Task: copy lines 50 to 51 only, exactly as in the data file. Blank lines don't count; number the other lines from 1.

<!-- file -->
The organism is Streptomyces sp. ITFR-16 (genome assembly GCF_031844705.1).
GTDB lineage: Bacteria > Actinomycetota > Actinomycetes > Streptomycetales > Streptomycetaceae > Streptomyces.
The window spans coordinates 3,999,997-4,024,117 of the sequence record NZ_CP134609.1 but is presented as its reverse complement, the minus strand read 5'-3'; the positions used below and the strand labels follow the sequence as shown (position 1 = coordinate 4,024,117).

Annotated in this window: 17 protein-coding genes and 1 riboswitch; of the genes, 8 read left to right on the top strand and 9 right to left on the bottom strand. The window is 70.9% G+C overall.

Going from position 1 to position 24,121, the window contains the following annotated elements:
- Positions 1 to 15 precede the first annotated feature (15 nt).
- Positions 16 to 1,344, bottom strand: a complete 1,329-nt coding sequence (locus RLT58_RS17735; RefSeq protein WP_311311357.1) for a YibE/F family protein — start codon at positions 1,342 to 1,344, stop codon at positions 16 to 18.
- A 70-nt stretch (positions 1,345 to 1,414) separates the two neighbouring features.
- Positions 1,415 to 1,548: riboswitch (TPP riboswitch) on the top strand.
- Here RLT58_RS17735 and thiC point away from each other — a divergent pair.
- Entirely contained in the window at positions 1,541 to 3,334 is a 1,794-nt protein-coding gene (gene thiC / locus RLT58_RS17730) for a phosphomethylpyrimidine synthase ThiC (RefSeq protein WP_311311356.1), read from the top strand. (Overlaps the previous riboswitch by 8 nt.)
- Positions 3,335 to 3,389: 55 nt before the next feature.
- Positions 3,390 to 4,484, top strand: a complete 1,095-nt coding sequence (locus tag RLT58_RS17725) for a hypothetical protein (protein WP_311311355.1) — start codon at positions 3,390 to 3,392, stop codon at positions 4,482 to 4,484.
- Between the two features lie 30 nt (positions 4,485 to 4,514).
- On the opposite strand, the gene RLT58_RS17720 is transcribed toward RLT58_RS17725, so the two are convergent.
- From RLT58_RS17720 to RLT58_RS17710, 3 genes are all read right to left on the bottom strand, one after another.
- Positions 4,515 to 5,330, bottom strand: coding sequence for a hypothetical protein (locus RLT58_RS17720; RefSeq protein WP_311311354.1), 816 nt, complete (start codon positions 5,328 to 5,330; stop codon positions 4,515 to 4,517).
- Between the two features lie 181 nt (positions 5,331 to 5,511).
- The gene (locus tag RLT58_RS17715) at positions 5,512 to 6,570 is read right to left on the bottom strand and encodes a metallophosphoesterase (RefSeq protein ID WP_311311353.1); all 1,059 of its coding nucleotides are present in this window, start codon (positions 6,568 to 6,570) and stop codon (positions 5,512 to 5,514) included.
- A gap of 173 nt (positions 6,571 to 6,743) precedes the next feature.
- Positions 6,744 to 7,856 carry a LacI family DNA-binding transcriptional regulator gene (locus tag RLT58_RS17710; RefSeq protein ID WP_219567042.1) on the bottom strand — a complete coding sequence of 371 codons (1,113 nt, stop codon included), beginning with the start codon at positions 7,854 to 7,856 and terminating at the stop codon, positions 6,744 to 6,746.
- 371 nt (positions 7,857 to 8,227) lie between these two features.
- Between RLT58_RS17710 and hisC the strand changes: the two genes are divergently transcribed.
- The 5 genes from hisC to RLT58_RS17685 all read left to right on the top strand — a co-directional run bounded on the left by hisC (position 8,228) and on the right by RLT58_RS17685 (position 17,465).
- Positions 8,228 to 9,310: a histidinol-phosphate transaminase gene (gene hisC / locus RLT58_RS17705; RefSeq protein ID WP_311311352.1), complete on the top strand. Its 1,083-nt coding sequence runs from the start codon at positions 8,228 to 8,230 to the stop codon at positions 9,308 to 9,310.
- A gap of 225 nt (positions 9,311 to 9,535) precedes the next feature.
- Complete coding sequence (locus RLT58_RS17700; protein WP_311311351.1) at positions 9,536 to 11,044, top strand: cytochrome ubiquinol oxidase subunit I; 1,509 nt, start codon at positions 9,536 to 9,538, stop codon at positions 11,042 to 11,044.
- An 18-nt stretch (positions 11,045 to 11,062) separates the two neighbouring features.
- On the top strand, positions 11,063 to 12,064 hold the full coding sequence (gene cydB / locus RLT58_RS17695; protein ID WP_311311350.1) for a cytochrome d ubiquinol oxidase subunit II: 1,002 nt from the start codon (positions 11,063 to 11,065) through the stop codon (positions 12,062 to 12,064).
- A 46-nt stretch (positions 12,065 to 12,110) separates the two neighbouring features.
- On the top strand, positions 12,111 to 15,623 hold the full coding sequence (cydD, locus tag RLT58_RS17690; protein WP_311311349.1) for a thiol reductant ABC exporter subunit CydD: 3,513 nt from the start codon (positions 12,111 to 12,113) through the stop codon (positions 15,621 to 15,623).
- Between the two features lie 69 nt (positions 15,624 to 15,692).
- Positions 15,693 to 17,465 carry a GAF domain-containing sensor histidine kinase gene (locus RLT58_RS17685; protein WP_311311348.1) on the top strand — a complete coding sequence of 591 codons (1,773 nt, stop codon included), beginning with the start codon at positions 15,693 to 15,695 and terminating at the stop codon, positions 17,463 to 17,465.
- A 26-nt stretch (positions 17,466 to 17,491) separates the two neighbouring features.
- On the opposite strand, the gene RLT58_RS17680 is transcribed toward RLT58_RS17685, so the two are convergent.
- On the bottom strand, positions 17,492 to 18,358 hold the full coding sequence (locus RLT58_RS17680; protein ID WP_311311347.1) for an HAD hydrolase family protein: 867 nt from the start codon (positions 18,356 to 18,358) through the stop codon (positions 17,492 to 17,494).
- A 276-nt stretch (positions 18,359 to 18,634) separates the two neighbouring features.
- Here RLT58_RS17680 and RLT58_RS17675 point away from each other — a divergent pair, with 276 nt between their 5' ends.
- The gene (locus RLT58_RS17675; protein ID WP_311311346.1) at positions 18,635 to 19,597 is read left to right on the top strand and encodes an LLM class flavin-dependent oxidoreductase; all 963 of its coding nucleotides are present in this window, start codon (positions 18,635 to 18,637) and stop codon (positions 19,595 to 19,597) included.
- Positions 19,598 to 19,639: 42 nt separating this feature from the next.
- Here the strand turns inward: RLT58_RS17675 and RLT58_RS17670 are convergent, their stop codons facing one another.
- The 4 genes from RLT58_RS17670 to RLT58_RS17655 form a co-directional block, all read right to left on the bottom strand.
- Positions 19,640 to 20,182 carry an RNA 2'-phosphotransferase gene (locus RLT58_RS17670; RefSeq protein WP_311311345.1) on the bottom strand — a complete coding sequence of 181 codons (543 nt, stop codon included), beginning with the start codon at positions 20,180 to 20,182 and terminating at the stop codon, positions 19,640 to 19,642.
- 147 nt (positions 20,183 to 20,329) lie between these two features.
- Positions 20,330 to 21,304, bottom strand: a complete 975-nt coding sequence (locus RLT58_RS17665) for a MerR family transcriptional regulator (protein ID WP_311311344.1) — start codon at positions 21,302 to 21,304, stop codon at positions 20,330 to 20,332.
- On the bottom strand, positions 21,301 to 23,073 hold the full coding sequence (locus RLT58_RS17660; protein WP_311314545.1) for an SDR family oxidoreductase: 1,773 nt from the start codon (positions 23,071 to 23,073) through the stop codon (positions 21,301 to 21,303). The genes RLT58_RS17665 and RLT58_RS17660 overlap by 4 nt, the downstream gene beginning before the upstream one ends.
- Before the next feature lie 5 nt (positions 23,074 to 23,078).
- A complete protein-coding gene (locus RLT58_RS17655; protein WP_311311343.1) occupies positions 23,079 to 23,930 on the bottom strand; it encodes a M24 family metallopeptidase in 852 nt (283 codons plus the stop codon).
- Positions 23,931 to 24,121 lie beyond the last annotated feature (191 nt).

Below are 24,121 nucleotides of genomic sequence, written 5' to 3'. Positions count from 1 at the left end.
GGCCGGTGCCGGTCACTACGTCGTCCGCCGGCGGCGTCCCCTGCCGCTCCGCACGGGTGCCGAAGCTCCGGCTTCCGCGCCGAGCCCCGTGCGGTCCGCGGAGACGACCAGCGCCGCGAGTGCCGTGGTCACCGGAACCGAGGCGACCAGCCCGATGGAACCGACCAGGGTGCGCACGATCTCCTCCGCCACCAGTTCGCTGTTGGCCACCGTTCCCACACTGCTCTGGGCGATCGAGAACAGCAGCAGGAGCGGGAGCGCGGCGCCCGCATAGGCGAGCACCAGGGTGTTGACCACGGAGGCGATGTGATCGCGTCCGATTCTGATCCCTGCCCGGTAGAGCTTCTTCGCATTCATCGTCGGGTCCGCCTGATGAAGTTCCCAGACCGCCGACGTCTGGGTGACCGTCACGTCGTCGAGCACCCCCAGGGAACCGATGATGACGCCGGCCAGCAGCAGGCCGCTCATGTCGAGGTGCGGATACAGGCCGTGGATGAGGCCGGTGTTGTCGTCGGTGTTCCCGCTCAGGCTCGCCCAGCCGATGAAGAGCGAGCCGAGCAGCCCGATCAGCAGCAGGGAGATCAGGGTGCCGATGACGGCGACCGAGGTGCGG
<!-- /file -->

Below are 24,121 nucleotides of genomic sequence, written 5' to 3'. Positions count from 1 at the left end.
GGCCGGTGCCGGTCACTACGTCGTCCGCCGGCGGCGTCCCCTGCCGCTCCGCACGGGTGCCGAAGCTCCGGCTTCCGCGCCGAGCCCCGTGCGGTCCGCGGAGACGACCAGCGCCGCGAGTGCCGTGGTCACCGGAACCGAGGCGACCAGCCCGATGGAACCGACCAGGGTGCGCACGATCTCCTCCGCCACCAGTTCGCTGTTGGCCACCGTTCCCACACTGCTCTGGGCGATCGAGAACAGCAGCAGGAGCGGGAGCGCGGCGCCCGCATAGGCGAGCACCAGGGTGTTGACCACGGAGGCGATGTGATCGCGTCCGATTCTGATCCCTGCCCGGTAGAGCTTCTTCGCATTCATCGTCGGGTCCGCCTGATGAAGTTCCCAGACCGCCGACGTCTGGGTGACCGTCACGTCGTCGAGCACCCCCAGGGAACCGATGATGACGCCGGCCAGCAGCAGGCCGCTCATGTCGAGGTGCGGATACAGGCCGTGGATGAGGCCGGTGTTGTCGTCGGTGTTCCCGCTCAGGCTCGCCCAGCCGATGAAGAGCGAGCCGAGCAGCCCGATCAGCAGCAGGGAGATCAGGGTGCCGATGACGGCGACCGAGGTGCGG